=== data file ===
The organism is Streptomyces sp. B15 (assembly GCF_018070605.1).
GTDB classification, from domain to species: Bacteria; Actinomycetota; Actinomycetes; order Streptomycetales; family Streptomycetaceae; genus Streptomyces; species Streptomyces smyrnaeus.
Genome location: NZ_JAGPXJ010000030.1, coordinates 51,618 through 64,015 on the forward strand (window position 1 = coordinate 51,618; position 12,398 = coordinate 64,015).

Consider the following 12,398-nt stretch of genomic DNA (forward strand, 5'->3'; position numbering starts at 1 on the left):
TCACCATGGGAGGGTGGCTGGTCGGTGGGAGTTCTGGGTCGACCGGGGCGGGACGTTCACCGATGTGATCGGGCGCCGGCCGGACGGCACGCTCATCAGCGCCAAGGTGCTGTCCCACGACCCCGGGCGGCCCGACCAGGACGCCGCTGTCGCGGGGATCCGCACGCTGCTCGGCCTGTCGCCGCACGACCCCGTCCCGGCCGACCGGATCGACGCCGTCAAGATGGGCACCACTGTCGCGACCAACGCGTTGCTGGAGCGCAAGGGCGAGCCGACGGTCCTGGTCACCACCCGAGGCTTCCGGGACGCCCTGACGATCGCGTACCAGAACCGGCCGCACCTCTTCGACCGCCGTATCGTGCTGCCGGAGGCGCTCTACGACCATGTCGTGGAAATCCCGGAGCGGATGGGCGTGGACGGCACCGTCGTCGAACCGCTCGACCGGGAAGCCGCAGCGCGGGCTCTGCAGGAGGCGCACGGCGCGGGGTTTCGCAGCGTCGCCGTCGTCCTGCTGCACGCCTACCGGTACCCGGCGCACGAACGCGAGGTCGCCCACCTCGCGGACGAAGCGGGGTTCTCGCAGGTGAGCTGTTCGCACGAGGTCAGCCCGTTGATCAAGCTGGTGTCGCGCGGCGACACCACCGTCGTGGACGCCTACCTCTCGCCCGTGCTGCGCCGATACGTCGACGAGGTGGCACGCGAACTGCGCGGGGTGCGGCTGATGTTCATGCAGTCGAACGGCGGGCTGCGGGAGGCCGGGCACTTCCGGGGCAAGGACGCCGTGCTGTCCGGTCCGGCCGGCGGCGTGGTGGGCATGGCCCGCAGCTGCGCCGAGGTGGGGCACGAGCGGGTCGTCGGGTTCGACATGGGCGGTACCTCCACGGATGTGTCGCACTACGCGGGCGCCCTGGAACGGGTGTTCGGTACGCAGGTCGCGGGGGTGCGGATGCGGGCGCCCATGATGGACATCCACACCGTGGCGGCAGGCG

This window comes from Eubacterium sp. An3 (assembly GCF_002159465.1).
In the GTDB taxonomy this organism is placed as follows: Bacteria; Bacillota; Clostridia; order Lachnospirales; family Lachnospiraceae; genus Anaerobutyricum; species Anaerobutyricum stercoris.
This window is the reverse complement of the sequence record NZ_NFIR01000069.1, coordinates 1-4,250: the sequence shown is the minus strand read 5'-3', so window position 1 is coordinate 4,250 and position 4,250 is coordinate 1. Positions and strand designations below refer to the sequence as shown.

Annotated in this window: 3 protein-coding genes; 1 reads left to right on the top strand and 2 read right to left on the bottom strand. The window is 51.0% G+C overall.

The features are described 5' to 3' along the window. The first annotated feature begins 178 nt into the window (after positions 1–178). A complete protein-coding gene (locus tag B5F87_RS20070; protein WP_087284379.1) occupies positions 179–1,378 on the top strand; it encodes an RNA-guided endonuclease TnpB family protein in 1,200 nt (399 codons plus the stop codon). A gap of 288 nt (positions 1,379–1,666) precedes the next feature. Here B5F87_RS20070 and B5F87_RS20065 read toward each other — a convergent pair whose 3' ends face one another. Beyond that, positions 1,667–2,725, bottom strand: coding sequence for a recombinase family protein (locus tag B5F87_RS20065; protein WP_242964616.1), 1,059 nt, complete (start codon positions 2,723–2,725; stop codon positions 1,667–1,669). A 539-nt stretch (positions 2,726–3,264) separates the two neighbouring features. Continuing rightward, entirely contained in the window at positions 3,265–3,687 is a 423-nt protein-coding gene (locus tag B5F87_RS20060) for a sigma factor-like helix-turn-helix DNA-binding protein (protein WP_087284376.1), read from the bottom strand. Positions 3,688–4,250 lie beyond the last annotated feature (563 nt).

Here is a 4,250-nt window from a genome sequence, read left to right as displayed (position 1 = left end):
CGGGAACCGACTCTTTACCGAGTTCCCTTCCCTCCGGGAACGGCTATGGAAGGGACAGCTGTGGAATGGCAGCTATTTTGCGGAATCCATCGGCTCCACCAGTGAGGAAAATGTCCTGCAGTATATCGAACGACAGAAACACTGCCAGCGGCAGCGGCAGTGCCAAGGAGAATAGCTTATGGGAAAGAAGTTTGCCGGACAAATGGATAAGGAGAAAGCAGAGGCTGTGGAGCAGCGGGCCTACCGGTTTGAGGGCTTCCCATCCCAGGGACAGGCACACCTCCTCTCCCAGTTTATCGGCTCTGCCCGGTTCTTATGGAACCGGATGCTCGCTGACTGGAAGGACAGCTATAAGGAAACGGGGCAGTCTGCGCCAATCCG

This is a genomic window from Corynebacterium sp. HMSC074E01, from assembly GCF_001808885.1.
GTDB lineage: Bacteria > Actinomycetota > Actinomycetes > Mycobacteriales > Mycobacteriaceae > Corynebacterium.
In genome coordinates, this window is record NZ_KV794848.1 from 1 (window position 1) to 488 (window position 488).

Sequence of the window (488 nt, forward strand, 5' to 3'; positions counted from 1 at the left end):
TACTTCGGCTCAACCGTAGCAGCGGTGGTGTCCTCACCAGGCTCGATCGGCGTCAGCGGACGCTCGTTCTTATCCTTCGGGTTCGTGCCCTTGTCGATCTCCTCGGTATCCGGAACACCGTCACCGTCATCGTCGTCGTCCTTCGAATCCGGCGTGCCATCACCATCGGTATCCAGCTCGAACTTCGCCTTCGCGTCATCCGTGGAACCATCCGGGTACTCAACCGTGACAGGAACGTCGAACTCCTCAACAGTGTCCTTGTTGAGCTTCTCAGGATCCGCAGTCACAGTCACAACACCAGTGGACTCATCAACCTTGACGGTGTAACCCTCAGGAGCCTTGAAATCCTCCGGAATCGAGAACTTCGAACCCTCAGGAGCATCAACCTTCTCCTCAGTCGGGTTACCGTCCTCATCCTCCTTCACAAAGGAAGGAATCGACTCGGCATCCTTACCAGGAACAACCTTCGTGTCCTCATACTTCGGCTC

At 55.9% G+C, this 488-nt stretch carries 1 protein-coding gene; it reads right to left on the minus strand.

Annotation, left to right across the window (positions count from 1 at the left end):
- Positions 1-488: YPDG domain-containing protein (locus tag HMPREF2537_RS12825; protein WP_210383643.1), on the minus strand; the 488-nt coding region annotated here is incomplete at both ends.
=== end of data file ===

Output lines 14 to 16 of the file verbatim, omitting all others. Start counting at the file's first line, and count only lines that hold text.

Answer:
GTDB lineage: Bacteria > Actinomycetota > Actinomycetes > Mycobacteriales > Mycobacteriaceae > Corynebacterium.
In genome coordinates, this window is record NZ_KV794848.1 from 1 (window position 1) to 488 (window position 488).

Sequence of the window (488 nt, forward strand, 5' to 3'; positions counted from 1 at the left end):